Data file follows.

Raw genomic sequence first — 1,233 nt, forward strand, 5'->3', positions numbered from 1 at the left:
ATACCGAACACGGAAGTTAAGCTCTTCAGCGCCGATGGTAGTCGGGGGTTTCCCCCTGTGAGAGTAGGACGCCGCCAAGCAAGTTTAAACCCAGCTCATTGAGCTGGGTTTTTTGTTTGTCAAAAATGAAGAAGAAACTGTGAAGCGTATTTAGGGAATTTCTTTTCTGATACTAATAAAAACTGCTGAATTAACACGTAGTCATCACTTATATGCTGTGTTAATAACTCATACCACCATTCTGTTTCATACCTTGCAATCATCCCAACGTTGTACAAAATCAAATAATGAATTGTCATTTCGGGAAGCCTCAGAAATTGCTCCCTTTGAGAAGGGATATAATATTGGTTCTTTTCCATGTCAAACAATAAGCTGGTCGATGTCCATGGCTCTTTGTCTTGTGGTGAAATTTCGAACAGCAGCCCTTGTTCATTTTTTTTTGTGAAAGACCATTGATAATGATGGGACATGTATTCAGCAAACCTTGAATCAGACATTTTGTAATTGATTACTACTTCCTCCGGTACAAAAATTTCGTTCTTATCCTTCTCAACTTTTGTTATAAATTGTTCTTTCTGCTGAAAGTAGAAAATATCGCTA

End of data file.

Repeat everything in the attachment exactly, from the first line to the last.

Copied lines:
Raw genomic sequence first — 1,233 nt, forward strand, 5'->3', positions numbered from 1 at the left:
ATACCGAACACGGAAGTTAAGCTCTTCAGCGCCGATGGTAGTCGGGGGTTTCCCCCTGTGAGAGTAGGACGCCGCCAAGCAAGTTTAAACCCAGCTCATTGAGCTGGGTTTTTTGTTTGTCAAAAATGAAGAAGAAACTGTGAAGCGTATTTAGGGAATTTCTTTTCTGATACTAATAAAAACTGCTGAATTAACACGTAGTCATCACTTATATGCTGTGTTAATAACTCATACCACCATTCTGTTTCATACCTTGCAATCATCCCAACGTTGTACAAAATCAAATAATGAATTGTCATTTCGGGAAGCCTCAGAAATTGCTCCCTTTGAGAAGGGATATAATATTGGTTCTTTTCCATGTCAAACAATAAGCTGGTCGATGTCCATGGCTCTTTGTCTTGTGGTGAAATTTCGAACAGCAGCCCTTGTTCATTTTTTTTTGTGAAAGACCATTGATAATGATGGGACATGTATTCAGCAAACCTTGAATCAGACATTTTGTAATTGATTACTACTTCCTCCGGTACAAAAATTTCGTTCTTATCCTTCTCAACTTTTGTTATAAATTGTTCTTTCTGCTGAAAGTAGAAAATATCGCTA